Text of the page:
Aromatic hydrocarbon

An aromatic hydrocarbon or arene (or sometimes aryl hydrocarbon) is a hydrocarbon with sigma bonds and delocalized pi electrons between carbon atoms forming a circle. In contrast, aliphatic hydrocarbons lack this delocalization. The term "aromatic" was assigned before the physical mechanism determining aromaticity was discovered; the term was coined as such simply because many of the compounds have a sweet or pleasant odour. The configuration of six carbon atoms in aromatic compounds is known as a benzene ring, after the simplest possible such hydrocarbon, benzene. Aromatic hydrocarbons can be monocyclic (MAH) or polycyclic (PAH). Some non-benzene-based compounds called heteroarenes, which follow Hückel's rule (for monocyclic rings: when the number of its π electrons equals 4n + 2, where n = 0, 1, 2, 3, ...), are also called aromatic compounds. In these compounds, at least one carbon atom is replaced by one of the heteroatoms oxygen, nitrogen, or sulfur. Examples of non-benzene compounds with aromatic properties are furan, a heterocyclic compound with a five-membered ring that includes a single oxygen atom, and pyridine, a heterocyclic compound with a six-membered ring containing one nitrogen atom.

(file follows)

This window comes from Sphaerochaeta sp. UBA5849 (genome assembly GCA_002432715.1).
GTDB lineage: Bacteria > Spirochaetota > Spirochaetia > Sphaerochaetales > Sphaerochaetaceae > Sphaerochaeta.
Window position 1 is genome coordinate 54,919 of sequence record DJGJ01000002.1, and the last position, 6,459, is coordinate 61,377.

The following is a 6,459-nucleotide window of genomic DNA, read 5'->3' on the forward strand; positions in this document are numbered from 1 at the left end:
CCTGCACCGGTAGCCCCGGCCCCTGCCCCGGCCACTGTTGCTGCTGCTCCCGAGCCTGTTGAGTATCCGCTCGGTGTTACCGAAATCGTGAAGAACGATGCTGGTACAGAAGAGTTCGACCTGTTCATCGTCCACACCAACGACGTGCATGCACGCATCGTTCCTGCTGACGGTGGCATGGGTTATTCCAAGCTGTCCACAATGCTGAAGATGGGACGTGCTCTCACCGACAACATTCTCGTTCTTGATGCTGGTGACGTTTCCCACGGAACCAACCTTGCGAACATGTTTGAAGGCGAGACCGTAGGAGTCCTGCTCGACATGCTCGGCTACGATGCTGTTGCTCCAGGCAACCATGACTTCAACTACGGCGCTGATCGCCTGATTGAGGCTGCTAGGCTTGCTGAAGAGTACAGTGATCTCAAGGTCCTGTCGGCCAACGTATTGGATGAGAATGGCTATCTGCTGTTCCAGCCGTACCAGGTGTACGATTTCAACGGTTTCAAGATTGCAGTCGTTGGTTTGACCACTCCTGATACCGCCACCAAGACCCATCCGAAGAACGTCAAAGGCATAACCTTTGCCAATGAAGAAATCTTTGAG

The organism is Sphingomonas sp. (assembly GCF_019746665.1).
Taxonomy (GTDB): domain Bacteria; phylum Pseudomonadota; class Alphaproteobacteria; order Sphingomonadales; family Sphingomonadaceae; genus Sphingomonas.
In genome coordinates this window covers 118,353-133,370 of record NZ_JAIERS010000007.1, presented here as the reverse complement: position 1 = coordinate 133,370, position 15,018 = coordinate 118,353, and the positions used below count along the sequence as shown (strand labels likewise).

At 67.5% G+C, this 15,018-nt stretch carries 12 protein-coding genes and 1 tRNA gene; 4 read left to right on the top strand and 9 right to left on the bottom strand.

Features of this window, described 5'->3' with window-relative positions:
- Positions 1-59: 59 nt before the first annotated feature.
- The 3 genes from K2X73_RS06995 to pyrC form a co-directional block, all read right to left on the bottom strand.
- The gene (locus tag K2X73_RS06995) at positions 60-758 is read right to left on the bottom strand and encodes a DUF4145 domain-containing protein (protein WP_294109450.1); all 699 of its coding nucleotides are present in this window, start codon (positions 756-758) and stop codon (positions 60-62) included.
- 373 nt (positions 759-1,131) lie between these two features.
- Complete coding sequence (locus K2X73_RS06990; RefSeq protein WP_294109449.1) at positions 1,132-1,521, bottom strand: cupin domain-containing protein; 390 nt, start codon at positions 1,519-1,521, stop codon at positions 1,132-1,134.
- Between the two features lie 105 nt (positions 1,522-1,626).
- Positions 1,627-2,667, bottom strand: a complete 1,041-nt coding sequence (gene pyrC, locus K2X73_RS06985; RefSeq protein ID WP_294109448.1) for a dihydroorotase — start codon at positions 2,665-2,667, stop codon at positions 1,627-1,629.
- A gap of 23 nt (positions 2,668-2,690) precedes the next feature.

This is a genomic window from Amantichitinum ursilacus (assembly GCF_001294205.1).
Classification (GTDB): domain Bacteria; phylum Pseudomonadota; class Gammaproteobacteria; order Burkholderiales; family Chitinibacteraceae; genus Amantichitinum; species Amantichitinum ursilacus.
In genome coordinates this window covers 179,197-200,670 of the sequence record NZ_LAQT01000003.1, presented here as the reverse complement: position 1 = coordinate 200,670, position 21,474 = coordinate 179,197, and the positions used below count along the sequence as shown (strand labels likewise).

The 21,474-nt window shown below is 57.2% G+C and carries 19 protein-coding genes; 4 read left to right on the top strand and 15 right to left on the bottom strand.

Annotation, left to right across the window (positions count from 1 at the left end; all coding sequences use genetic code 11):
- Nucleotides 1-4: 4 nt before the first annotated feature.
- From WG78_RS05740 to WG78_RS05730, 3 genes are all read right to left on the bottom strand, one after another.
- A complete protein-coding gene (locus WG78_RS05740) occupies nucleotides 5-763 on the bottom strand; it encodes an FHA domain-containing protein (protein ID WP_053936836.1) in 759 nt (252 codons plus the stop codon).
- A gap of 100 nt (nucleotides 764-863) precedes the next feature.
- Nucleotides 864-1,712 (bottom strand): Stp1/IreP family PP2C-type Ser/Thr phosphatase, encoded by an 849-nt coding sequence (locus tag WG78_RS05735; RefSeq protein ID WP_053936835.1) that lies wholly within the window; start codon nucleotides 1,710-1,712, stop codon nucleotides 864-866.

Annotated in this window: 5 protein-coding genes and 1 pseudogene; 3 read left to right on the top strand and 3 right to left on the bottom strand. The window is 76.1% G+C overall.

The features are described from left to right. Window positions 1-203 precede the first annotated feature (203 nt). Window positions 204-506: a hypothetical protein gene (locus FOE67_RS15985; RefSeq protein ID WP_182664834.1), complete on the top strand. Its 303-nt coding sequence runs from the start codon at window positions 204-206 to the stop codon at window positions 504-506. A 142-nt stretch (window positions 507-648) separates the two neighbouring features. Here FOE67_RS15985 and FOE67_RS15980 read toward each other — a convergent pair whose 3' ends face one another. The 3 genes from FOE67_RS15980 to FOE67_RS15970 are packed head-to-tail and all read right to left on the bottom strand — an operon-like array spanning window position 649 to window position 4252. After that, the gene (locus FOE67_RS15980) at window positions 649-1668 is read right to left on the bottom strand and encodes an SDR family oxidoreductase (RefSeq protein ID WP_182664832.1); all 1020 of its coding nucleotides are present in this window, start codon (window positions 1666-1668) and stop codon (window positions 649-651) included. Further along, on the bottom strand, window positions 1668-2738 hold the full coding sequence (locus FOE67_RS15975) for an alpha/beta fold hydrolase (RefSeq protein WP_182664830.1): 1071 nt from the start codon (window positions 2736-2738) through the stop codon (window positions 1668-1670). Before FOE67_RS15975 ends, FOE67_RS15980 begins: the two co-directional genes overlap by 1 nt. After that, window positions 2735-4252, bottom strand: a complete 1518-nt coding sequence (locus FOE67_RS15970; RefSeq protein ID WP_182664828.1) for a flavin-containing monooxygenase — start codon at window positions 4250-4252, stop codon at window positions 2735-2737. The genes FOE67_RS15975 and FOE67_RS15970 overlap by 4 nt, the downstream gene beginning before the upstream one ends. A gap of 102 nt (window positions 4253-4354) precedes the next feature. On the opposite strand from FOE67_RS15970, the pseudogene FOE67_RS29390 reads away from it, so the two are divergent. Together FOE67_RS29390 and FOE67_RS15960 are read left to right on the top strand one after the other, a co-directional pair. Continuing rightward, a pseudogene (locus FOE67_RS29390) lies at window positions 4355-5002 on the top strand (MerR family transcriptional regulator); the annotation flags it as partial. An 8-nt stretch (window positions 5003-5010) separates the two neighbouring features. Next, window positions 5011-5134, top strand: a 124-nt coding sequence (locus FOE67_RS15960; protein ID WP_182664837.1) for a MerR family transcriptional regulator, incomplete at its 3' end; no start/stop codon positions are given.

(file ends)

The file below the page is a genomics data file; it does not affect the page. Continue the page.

Words

This table shows the example usage of word lists for keywords extraction from the text above.

WordWord FrequencyNumber of ArticlesRelevance
aromatic816350.344
hydrocarbon68690.278
compounds659390.217
monocyclic3270.194
benzene35140.147

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